Carroll/Fletcher is currently presenting Thomson & Craighead in ‘Party Booby Trap’, the art duo’s second exhibition with the gallery, filling the space with a plethora of 21st century post-millennial fears. The show even includes the artists first fragrance ‘Apocalypse’, 2016, not as unpleasant as the concept of this paranoia-inducing assault on the nervous would have you expect.
The artists set the mood and start the party with ‘Untitled (Balloon work)’, 2016 – and the balloon bursts. Multi-coloured balloons bearing the names of military operations from “Desert Storm” to “Urgent Fury” scatter the floor, and the party’s truly over. Walls covered in prints cheerily proclaim the date of the end of the world, as balloons are unceremoniously popped on a floor-based video work. Prepare yourself, the tone is set.
Image: Thomson & Craighead, Untitled (Balloon work), 2016. Carroll/Fletcher. Photo: P A Black © 2016.
The show is also a disturbing reflection of the passage of time: ‘Six Years of Mondays’ is a compilation of videos taken by a man in Fife of the weather outside of his bedroom window every morning, with each segment combining a whole year of Mondays. A progression of images, of ever-increasing ‘greyness’. The work is an expression of unrelenting temporal and existential depression.
It would seem that as the viewer watches the weather, mad scientists are at work hell-bent on the manipulation of our very beings; ‘Stutterer’, 2014, a video installation that the artists describe as a “poetry machine”, focuses on the four types of DNA: adenine, cytosine, guanine, and thymine, commonly referred to as A, C, G, and T, running across a projected display as if an unending equation.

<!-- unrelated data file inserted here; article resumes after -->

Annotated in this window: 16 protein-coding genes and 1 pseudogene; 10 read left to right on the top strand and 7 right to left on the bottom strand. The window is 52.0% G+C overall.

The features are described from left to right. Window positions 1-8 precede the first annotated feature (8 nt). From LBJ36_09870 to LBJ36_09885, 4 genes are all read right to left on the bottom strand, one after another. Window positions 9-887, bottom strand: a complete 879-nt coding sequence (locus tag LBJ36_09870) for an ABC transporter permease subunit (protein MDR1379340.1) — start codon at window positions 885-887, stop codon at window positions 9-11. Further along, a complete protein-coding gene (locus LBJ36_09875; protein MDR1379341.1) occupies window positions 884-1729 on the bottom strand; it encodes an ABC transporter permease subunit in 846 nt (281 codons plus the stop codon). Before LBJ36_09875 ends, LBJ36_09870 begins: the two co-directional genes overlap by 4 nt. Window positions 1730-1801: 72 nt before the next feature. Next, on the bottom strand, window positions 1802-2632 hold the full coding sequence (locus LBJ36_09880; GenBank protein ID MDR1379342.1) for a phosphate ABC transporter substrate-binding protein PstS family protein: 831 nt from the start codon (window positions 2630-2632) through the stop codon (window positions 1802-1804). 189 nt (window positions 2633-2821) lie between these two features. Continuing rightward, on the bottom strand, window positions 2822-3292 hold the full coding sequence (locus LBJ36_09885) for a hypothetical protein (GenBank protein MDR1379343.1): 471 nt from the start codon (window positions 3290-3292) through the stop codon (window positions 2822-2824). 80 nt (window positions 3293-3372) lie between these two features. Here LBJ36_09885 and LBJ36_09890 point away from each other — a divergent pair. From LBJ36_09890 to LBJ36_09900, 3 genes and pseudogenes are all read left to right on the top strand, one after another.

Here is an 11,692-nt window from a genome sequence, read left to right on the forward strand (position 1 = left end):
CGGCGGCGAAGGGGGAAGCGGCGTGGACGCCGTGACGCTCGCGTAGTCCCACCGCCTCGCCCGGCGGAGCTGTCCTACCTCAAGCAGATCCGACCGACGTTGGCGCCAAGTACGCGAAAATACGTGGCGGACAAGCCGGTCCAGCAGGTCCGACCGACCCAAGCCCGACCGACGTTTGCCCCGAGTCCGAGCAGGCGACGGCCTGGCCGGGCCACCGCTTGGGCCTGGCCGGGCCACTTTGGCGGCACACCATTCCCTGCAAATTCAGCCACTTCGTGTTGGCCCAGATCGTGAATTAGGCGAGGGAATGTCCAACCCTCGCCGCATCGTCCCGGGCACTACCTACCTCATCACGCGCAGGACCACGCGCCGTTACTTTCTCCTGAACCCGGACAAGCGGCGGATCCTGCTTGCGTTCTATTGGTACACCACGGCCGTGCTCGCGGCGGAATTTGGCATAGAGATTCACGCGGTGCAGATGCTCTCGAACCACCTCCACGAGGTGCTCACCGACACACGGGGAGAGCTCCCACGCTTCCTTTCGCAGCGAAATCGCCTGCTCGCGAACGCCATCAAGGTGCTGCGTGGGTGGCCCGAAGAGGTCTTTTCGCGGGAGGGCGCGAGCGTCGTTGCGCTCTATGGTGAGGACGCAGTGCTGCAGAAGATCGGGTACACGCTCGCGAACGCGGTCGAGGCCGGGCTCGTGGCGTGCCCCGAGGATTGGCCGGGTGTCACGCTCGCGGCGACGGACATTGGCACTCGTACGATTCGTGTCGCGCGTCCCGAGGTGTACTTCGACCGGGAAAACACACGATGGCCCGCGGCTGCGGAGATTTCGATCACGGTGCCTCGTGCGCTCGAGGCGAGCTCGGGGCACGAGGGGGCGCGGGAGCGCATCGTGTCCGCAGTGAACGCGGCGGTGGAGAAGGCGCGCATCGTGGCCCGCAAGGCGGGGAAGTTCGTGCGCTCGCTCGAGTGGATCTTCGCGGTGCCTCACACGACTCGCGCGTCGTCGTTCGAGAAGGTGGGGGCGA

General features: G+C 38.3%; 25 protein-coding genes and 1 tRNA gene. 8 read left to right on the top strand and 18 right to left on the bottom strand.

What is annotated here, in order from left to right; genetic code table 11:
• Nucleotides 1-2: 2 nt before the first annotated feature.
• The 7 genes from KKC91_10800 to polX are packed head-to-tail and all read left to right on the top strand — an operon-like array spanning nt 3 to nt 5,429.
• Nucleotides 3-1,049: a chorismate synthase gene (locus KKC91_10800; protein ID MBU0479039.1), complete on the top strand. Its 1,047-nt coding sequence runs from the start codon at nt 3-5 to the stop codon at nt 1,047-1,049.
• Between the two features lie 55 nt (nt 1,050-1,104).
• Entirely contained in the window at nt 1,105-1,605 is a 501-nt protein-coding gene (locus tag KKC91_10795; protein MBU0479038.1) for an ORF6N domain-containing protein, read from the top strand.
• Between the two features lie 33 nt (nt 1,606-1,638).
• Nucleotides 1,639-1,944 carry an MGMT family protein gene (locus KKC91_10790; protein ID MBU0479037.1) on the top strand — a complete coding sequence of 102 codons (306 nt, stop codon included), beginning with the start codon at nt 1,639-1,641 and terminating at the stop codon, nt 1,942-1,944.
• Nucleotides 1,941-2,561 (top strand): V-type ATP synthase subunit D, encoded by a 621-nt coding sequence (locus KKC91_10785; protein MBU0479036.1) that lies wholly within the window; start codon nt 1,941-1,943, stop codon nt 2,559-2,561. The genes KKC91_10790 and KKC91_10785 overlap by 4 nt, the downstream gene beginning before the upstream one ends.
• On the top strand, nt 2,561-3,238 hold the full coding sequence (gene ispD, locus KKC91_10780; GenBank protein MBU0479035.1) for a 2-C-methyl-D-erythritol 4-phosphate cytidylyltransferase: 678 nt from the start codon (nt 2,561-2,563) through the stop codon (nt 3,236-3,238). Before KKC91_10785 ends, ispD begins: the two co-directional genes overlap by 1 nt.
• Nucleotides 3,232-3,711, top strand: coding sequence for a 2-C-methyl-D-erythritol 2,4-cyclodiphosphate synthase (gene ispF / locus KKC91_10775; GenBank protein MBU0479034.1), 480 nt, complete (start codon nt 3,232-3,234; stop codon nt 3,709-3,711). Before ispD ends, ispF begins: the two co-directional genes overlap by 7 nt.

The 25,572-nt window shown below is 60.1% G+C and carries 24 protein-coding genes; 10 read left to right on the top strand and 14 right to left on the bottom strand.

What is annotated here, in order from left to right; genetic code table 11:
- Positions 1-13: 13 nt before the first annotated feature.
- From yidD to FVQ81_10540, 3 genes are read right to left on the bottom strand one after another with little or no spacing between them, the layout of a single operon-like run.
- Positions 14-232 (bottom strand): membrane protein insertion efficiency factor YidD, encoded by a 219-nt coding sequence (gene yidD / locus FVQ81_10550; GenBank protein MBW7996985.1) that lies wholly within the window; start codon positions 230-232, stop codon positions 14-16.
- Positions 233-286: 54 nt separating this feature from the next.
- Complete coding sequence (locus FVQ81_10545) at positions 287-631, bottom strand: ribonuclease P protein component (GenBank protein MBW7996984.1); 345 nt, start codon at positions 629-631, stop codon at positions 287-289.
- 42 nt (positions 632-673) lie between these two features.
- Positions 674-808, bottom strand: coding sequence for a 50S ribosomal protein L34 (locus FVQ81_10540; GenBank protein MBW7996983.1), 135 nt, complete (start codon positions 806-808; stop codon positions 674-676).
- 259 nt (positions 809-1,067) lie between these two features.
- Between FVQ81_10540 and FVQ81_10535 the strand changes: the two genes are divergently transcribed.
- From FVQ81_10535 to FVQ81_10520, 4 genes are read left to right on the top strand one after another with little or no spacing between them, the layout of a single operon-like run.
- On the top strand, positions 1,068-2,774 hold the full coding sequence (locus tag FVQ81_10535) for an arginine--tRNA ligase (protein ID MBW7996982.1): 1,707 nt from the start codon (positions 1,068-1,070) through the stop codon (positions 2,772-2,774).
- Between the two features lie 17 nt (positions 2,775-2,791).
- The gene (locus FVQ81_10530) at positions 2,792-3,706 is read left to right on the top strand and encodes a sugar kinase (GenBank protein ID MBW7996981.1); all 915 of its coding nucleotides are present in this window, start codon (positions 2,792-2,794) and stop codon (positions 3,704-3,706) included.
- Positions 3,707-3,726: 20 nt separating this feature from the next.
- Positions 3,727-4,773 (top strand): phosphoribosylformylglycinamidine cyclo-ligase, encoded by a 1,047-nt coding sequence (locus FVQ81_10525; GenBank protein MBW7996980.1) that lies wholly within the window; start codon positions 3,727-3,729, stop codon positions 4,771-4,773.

Image: Thomson & Craighead, Stutterer (detail), 2014. Carroll/Fletcher. Photo: P A Black © 2016.
The work references the time it took to unlock the human genome: 13 years. This project began with the liberation of Nelson Mandela in 1990 and ended with the fall of Baghdad to the allied military coalition in 2003. ‘Stutterer’ pairs each projected letter with a word beginning with the same letter, spoken in apocalyptic television footage from the era. Our actions are re-writing our physicality and in turn our own realities. What would we look like now? It’s a harrowing consideration.
‘A Temporary Index’, 2016, presents a set of numbers that are presented vertically and doubled up forming visual abstractions. They are in fact the estimated ‘life’ of entombed radioactive waste, ranging from a few decades to a million years. Certainly a formerly powerful work; the piece sets a theatrical tone akin to a dystopia worthy of ‘Airstrip One’, with the ghostly presence of an Orwellian white-collar drone trapped in the relentless decryption of an endless set of totemic symbols. An impossible and pointless process imposed by the tyranny of some distant Ministry of Truth, on a life destined to remain processing the unfathomable information for its own sake. It was a relief to escape this powerful if rather traumatising exhibition, as I stumbled back onto Eastcastle Street in a paranoid haze and promptly turned my GPS to ‘OFF’.
About the artists:
Thomson & Craighead have shown extensively at galleries, film festivals and for site-specific commissions in the UK and internationally. Solo shows include Maps DNA and Spam, Dundee Contemporary Arts, Dundee, UK (2014); Not Even the Sky, MEWO Kunsthalle, Memmingen, Germany; and Never Odd or Even, Carroll / Fletcher, London, UK (both 2013). Recent group exhibitions include Electronic Superhighway, Whitechapel Gallery, London, UK (2016); Big Bang Data, Somerset House, London, UK; Right Here, Right Now, The Lowry, Manchester, UK; Art In The Age Of…Asymmetrical Warfare, Witte de With, Rotterdam, Netherlands; How to Construct a Time Machine, MK Gallery, Milton Keynes, UK (all 2015) and the Nam June Paik Award, Haus Lange, Krefeld, Germany (2014). They live and work between London and the Scottish Highlands.
Words: Paul Black © Artlyst 2016
Lead image: Thomson & Craighead, A Temporary Index, 2016. Carroll/Fletcher. Photo: P A Black © 2016
Thomson & Craighead: Party Booby Trap – Carroll/Fletcher – until 25 May 2016